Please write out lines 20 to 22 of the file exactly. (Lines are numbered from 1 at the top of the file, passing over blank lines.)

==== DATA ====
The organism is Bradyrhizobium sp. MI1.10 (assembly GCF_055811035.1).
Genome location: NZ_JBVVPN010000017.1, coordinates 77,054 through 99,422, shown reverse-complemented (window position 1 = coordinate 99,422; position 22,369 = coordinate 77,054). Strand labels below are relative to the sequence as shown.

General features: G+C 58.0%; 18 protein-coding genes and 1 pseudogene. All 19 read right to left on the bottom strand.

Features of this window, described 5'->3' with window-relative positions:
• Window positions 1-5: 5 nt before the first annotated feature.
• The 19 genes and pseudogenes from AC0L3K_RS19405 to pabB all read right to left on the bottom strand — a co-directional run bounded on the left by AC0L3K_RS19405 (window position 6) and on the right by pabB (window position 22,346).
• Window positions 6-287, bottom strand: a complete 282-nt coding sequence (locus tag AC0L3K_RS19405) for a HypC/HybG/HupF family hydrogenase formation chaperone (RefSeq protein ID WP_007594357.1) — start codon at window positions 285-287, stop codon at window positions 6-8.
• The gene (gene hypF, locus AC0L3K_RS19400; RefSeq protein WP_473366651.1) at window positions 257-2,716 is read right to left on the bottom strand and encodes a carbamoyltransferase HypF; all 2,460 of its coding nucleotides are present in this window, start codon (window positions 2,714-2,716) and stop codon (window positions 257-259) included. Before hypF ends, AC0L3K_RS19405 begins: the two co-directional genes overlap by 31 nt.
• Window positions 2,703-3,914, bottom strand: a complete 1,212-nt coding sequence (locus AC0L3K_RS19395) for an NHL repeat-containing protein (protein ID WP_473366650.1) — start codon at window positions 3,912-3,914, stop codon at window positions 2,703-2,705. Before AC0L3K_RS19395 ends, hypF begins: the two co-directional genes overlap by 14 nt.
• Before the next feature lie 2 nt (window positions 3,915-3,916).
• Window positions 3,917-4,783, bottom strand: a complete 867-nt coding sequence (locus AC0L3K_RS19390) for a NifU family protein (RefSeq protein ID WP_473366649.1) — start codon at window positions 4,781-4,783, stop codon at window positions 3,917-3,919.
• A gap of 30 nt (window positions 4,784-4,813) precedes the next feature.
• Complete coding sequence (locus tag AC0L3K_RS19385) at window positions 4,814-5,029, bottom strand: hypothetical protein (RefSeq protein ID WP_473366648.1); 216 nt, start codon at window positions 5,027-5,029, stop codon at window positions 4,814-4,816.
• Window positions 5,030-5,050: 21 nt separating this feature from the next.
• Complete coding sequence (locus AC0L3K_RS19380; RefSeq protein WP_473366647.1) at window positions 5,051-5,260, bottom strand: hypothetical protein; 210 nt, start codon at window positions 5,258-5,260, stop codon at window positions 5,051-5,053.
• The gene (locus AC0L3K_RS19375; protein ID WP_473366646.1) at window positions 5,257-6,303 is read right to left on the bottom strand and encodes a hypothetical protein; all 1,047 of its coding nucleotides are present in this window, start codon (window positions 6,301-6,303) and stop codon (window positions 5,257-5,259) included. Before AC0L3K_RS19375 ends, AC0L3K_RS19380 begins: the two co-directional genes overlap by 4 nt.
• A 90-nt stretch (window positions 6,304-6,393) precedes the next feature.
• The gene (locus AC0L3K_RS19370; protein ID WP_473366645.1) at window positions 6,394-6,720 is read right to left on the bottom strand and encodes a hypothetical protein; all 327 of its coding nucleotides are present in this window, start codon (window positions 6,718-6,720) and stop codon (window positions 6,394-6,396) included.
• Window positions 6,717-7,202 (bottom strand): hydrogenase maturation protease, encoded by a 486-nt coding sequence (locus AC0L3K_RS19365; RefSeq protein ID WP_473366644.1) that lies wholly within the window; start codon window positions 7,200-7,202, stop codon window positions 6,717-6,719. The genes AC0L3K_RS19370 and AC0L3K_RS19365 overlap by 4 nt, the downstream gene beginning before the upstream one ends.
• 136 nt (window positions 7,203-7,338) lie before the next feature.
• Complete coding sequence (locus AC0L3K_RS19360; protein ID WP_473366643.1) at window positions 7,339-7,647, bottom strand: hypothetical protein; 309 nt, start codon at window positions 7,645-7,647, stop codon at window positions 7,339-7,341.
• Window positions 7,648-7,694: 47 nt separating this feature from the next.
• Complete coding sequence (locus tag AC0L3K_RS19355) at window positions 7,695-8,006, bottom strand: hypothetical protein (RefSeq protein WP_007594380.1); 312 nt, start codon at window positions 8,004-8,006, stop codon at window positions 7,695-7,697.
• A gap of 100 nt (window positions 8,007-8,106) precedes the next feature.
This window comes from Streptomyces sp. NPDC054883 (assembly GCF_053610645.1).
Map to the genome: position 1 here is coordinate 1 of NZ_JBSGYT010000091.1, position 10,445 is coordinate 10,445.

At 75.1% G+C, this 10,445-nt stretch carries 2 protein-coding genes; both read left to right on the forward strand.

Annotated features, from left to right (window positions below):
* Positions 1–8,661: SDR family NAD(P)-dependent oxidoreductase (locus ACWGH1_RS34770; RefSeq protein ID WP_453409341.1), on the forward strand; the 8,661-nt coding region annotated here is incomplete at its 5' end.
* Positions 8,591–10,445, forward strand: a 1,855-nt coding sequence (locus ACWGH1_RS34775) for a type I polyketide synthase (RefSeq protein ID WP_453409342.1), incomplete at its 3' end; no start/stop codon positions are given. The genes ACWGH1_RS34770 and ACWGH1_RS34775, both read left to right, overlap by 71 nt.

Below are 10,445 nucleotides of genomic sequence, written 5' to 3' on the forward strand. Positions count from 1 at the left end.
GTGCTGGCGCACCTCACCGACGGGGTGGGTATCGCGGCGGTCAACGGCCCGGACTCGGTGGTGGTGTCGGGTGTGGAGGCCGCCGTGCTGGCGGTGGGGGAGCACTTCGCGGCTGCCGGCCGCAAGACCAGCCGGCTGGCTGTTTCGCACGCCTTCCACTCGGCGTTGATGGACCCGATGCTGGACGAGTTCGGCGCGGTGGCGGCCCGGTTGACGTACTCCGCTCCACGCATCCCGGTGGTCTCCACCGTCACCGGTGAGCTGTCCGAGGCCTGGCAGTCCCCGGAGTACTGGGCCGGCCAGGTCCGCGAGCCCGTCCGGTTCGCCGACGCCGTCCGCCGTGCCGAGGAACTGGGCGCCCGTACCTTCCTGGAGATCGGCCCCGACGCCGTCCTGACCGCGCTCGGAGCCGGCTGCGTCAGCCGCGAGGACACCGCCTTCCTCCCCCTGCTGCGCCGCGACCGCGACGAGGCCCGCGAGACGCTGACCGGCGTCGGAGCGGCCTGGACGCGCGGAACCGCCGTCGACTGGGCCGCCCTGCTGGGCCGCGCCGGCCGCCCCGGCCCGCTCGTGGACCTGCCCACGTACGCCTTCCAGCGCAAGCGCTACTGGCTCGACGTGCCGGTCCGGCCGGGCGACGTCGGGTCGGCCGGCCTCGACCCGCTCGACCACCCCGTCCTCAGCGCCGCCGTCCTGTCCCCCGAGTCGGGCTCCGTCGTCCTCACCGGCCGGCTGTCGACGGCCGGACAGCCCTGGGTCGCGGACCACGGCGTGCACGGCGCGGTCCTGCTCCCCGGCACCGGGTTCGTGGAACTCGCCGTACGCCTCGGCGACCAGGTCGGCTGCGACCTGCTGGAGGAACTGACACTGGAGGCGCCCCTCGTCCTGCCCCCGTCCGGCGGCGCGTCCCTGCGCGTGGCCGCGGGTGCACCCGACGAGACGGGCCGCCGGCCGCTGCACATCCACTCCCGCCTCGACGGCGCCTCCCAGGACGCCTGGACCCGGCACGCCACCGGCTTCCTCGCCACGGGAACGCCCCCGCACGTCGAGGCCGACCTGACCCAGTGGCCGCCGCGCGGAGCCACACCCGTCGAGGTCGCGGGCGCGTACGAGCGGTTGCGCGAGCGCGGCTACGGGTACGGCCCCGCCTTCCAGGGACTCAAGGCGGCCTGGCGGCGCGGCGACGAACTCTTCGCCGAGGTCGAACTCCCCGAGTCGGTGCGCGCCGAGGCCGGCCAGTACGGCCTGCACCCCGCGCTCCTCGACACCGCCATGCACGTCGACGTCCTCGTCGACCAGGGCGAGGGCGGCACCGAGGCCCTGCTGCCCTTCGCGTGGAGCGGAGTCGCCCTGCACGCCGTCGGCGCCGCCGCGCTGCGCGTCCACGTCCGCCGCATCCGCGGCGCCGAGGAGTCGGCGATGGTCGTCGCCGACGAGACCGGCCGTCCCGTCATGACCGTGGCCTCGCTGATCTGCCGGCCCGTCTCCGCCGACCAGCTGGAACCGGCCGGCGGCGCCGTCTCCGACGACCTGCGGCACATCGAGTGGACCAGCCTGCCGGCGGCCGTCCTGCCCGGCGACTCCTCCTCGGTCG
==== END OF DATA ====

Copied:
• 136 nt (window positions 7,203-7,338) lie before the next feature.
• Complete coding sequence (locus AC0L3K_RS19360; protein ID WP_473366643.1) at window positions 7,339-7,647, bottom strand: hypothetical protein; 309 nt, start codon at window positions 7,645-7,647, stop codon at window positions 7,339-7,341.
• Window positions 7,648-7,694: 47 nt separating this feature from the next.